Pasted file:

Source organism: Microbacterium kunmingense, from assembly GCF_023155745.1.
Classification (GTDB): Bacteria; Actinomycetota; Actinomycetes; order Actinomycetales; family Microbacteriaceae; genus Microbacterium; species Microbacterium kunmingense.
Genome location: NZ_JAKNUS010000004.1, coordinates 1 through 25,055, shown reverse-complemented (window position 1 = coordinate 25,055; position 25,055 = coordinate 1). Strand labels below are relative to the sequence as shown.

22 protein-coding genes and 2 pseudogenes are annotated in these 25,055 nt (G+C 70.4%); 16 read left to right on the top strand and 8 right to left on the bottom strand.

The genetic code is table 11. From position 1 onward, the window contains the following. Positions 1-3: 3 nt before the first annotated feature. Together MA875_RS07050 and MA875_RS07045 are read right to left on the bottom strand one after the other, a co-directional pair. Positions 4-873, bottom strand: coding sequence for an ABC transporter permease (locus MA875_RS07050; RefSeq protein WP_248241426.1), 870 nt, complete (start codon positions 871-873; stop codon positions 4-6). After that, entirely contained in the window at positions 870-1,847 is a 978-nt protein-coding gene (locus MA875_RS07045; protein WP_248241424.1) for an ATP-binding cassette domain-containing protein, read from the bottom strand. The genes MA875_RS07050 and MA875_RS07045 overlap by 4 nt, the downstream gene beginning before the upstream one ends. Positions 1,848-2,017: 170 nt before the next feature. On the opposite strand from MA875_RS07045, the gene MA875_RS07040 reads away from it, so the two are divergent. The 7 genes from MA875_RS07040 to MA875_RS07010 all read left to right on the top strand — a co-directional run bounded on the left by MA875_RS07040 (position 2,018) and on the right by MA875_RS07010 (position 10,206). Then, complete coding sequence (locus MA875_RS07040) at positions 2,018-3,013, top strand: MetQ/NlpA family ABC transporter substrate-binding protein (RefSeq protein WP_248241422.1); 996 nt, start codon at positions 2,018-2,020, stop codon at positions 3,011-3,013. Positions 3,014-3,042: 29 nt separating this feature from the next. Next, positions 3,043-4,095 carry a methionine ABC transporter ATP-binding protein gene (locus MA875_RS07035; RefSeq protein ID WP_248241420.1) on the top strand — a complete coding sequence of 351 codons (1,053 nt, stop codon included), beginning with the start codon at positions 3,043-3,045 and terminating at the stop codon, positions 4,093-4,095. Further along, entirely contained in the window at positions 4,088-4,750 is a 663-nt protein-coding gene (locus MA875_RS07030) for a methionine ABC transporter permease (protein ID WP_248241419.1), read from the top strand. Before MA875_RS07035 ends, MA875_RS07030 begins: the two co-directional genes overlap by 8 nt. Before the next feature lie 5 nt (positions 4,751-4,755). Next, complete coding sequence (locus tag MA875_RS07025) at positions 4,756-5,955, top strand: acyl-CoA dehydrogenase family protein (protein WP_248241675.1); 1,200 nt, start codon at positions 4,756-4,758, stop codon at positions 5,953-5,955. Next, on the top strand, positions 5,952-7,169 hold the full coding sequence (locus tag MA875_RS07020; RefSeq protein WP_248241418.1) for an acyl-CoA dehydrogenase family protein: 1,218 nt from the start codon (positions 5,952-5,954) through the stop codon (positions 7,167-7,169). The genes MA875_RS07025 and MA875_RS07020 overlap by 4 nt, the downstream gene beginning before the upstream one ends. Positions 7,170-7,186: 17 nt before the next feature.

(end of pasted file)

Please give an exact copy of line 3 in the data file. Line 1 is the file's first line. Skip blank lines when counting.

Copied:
Genome location: NZ_JAKNUS010000004.1, coordinates 1 through 25,055, shown reverse-complemented (window position 1 = coordinate 25,055; position 25,055 = coordinate 1). Strand labels below are relative to the sequence as shown.